As a pivotal member of industrial pioneers Front Line Assembly and ethereal worldbeat act Delerium, Rhys Fulber's influence on specific segments of electronic music cannot be underestimated. His production credits range from co-writing operatic pop with Josh Groban to producing albums by metal bands Fear Factory and Paradise Lost, Synth Punk act Mindless Self Indulgence and Rob Zombie.
With his own project, Conjure One, Fulber elevates his style to encompass downtempo pop melodies with rhythmic dance beats and lush orchestration. A highly experienced producer and musician, there's little Fulber does not know about working inside the box or out of it.
How did you want the new album Holoscenic to evolve from previous releases?
"This is a more personal record, the songs are about things - even the instrumentals are about something, before they were just composed rather than defined themes. I started reviewing the material and thinking objectively about adding tracks in major keys; I wanted to make sure there was a variety of textures.
"Also, I'm mixing everything myself now, except for a couple of songs. I find that the more time you spend on a song the more likely you are to hit that perspective loss and need another set of ears. But I don't do mastering, that's still something I feel is a black art and very specialised."
If someone can mix an album, why can't they master it?
"You hear things differently when it's other people's work. Sometimes I don't hear certain details until way later - it's right in front of you, but you don't see it. I've been to a top mastering studio in NY with Ted Jensen of Stirling Sound and literally had no clue what he's doing, but whatever he's doing it's making a difference, and when you watch one of the best you realise it's not easy.
"What he's doing is very subtle, there's no slamming brick wall limiting. It's alchemy but I can't hear well enough, my ears are damaged from growing up in rock and roll."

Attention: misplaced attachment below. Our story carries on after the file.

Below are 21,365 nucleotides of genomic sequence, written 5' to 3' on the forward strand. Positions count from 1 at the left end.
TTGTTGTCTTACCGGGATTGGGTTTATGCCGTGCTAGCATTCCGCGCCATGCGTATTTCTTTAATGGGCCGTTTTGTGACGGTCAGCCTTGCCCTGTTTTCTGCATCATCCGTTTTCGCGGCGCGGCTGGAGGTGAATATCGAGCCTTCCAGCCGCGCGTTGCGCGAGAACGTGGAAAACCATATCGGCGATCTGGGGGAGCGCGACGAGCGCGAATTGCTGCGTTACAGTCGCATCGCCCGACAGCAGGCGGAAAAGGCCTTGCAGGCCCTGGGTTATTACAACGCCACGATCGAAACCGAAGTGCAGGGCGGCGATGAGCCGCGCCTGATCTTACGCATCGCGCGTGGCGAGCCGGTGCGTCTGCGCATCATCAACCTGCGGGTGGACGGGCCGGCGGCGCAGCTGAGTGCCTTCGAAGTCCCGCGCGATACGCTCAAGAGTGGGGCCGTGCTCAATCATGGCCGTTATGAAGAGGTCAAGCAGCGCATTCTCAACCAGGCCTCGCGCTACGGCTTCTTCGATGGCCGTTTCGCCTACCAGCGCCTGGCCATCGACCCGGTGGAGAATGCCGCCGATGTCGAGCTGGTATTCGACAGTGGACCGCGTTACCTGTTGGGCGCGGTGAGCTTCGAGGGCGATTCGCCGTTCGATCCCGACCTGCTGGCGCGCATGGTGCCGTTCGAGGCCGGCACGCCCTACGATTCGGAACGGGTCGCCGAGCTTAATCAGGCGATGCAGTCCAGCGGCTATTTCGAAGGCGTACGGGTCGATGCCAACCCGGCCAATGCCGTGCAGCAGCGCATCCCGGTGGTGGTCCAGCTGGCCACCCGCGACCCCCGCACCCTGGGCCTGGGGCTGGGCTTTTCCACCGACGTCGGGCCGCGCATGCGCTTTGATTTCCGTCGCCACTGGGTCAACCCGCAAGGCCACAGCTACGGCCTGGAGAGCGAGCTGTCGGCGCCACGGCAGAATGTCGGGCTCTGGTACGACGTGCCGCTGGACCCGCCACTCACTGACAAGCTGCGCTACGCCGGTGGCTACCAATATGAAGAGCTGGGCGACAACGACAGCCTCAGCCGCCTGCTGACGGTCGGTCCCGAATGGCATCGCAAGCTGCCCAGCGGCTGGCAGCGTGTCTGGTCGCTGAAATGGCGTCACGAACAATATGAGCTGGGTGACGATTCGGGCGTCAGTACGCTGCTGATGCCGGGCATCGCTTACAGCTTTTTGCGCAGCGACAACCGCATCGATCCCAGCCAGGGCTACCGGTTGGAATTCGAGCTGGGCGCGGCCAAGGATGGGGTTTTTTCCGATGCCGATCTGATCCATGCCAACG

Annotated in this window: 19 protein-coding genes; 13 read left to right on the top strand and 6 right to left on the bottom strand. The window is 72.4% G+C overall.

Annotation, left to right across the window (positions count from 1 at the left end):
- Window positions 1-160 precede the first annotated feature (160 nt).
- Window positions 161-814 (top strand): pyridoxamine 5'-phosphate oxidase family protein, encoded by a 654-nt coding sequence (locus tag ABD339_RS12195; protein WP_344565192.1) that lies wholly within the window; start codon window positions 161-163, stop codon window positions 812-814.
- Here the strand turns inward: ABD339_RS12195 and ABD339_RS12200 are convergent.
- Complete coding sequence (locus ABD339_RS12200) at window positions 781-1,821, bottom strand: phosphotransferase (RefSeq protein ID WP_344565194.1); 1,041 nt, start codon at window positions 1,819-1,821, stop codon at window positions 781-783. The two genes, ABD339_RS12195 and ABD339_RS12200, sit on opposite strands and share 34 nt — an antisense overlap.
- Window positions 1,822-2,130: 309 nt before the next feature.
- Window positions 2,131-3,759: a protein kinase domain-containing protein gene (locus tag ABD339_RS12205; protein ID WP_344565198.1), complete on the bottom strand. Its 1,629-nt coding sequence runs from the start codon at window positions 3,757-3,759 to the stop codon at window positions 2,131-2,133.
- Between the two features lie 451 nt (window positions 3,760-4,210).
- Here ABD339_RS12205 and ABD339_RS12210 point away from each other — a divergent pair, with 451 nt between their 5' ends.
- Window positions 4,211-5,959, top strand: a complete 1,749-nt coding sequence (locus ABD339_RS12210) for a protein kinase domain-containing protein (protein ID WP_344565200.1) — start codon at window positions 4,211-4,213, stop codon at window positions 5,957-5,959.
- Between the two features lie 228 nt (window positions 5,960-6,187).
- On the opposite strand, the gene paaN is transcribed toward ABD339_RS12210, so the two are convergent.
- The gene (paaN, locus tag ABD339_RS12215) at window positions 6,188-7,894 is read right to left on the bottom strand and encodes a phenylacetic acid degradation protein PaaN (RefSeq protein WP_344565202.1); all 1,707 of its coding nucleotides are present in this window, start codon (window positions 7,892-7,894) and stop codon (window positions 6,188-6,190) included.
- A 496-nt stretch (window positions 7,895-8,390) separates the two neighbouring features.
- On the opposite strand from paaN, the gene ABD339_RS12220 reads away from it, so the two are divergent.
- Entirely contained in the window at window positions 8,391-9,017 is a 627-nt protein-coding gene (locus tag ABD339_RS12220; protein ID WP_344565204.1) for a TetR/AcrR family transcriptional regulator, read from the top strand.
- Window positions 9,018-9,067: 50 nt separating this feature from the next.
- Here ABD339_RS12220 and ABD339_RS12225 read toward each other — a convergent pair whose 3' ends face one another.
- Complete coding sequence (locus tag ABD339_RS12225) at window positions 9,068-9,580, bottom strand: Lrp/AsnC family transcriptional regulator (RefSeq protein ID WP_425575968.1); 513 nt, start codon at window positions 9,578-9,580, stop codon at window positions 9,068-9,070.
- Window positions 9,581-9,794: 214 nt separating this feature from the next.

What's sitting at the core of your studio these days?
It's based around Pro Tools and Abelton Live. I do most of my writing in Abelton, develop the song to a certain point and move it over to Pro Tools. I find Pro Tools is a better environment for mixing and finishing, whereas Ableton is great for getting something 75% there. I just like the way Pro Tools handles audio and mixing."
Are you running everything on a PC?
"My basic studio hasn't changed much in the last eight years. I have a Mac Pro and update that every few years and now use HD Native. I mostly use analogue synthesizers and try not to use a lot of plugins.
"The first song on the album, Kill The Fear, was all software because I did a lot of it on my laptop and ported it over. I tried replacing some of the sounds with analogue synths but the energy wasn't the same. Overall, the record has a hardware-based sound."
What software synths do you generally use?
"Mostly Massive, because I think it sounds pretty good, although there's something about soft synths I struggle with. To me they don't sound like anything - if that makes any sense? The reason I love analogue synths is that they're imperfect, which gives the music a character and musicality that's missing from software. They sound like a musical instrument.
"If you play a guitar, not every note is perfectly in tune, it's impossible - and that sounds more like music to me, but then I love modular synthesizers and crafting each sound. I think that's one of the joys of electronic music that's being swept away, with people in a hurry to make tracks and use a lot of presets."
You use a lot of string sounds, what tips would you give to people to make soft synths orchestral-sounding?
"On Ghost, Still Holding On and Under The Gun there are real strings, and you can't beat real strings. You can get close, but it's just not the same. If you have to do it electronically, there's something I learned from Chris Elliott who's a top UK string arranger - just put the parts together separately. Do your cello, violin, and viola sounds separately, compose them properly and compartmentalise each section, don't just use pads."
Is using modular gear a more recent thing for you and what hardware synths have you been using?
"Well I've had a Eurorack system since 1997 and have always used it. I have a pretty decent-sized system. A lot of my modules are original Doepfer modules, and I've added some new ones. I have a little Serge modular panel that I use occasionally, which I can patch into the Eurorack.